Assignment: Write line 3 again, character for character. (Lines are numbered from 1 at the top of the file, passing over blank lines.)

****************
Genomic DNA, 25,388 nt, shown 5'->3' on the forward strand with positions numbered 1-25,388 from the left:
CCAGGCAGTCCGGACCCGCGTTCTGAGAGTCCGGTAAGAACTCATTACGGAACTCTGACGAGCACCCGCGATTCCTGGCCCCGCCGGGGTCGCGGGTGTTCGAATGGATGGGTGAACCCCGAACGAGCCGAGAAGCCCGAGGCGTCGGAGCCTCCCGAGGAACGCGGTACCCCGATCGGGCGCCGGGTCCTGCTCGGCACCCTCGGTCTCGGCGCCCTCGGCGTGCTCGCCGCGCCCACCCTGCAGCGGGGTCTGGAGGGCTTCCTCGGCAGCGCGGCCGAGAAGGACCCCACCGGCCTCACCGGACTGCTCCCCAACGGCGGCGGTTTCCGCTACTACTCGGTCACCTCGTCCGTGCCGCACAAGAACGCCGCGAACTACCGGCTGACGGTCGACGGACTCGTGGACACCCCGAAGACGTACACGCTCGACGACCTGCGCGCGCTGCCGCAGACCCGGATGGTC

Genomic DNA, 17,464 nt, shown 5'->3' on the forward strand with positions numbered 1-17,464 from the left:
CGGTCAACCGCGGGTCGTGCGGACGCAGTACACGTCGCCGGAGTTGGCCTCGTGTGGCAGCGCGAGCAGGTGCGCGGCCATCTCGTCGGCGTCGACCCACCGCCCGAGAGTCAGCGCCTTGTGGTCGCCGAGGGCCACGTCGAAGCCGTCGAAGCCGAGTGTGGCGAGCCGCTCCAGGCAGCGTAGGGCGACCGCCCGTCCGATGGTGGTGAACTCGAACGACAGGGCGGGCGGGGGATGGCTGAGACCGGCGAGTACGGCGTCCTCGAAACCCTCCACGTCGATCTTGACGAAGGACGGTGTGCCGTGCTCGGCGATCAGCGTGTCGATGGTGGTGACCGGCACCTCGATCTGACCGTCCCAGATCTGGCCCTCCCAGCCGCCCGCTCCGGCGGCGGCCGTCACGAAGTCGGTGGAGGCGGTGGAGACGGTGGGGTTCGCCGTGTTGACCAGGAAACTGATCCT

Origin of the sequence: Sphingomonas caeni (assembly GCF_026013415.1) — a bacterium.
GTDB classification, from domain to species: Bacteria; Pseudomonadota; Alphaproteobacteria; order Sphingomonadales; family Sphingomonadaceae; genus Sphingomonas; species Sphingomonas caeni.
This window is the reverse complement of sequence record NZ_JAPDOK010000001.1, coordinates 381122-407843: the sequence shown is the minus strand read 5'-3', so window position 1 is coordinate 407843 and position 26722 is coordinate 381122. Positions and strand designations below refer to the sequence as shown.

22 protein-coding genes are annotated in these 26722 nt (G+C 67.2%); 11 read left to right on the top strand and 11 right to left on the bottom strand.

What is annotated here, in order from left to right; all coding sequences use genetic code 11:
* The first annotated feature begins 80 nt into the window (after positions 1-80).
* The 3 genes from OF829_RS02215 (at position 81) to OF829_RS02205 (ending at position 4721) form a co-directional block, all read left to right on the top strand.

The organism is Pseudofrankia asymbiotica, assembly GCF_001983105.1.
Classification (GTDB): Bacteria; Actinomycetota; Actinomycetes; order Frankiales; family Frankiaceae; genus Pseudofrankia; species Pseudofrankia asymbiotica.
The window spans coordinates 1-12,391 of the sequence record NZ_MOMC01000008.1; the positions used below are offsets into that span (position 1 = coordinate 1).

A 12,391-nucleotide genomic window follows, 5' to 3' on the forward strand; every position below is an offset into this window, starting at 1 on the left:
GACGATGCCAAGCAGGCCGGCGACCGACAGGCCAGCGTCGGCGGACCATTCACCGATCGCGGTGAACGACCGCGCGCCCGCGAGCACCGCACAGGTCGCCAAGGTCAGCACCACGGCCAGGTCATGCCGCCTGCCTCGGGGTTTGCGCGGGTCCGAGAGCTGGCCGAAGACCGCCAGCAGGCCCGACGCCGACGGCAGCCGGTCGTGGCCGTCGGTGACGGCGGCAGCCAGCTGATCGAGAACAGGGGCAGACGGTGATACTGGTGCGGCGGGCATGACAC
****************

Genomic DNA, 17,464 nt, shown 5'->3' on the forward strand with positions numbered 1-17,464 from the left: